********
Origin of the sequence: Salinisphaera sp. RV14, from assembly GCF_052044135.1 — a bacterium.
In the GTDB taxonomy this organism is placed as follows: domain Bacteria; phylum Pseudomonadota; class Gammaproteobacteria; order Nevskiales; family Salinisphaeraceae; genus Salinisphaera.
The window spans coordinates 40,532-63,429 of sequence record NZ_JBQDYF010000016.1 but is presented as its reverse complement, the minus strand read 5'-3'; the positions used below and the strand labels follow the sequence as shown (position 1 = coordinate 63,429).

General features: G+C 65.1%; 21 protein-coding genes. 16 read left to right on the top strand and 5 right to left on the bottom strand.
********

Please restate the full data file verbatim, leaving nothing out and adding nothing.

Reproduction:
Origin of the sequence: Salinisphaera sp. RV14, from assembly GCF_052044135.1 — a bacterium.
In the GTDB taxonomy this organism is placed as follows: domain Bacteria; phylum Pseudomonadota; class Gammaproteobacteria; order Nevskiales; family Salinisphaeraceae; genus Salinisphaera.
The window spans coordinates 40,532-63,429 of sequence record NZ_JBQDYF010000016.1 but is presented as its reverse complement, the minus strand read 5'-3'; the positions used below and the strand labels follow the sequence as shown (position 1 = coordinate 63,429).

General features: G+C 65.1%; 21 protein-coding genes. 16 read left to right on the top strand and 5 right to left on the bottom strand.